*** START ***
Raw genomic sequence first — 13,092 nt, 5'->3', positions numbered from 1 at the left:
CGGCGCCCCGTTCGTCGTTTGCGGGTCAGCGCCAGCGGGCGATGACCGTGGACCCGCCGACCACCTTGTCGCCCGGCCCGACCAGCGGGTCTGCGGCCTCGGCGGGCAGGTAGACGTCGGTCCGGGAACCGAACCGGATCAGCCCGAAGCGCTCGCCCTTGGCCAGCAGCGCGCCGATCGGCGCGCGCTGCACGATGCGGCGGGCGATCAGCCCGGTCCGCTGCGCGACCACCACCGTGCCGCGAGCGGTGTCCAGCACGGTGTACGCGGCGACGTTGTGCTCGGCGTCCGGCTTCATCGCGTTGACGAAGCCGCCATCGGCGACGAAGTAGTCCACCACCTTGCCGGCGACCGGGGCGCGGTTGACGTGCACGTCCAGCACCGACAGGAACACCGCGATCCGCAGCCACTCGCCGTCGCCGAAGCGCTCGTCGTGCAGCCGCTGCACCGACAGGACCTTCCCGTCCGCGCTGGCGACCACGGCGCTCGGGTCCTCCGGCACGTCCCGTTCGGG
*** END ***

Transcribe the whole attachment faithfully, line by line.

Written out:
Raw genomic sequence first — 13,092 nt, 5'->3', positions numbered from 1 at the left:
CGGCGCCCCGTTCGTCGTTTGCGGGTCAGCGCCAGCGGGCGATGACCGTGGACCCGCCGACCACCTTGTCGCCCGGCCCGACCAGCGGGTCTGCGGCCTCGGCGGGCAGGTAGACGTCGGTCCGGGAACCGAACCGGATCAGCCCGAAGCGCTCGCCCTTGGCCAGCAGCGCGCCGATCGGCGCGCGCTGCACGATGCGGCGGGCGATCAGCCCGGTCCGCTGCGCGACCACCACCGTGCCGCGAGCGGTGTCCAGCACGGTGTACGCGGCGACGTTGTGCTCGGCGTCCGGCTTCATCGCGTTGACGAAGCCGCCATCGGCGACGAAGTAGTCCACCACCTTGCCGGCGACCGGGGCGCGGTTGACGTGCACGTCCAGCACCGACAGGAACACCGCGATCCGCAGCCACTCGCCGTCGCCGAAGCGCTCGTCGTGCAGCCGCTGCACCGACAGGACCTTCCCGTCCGCGCTGGCGACCACGGCGCTCGGGTCCTCCGGCACGTCCCGTTCGGG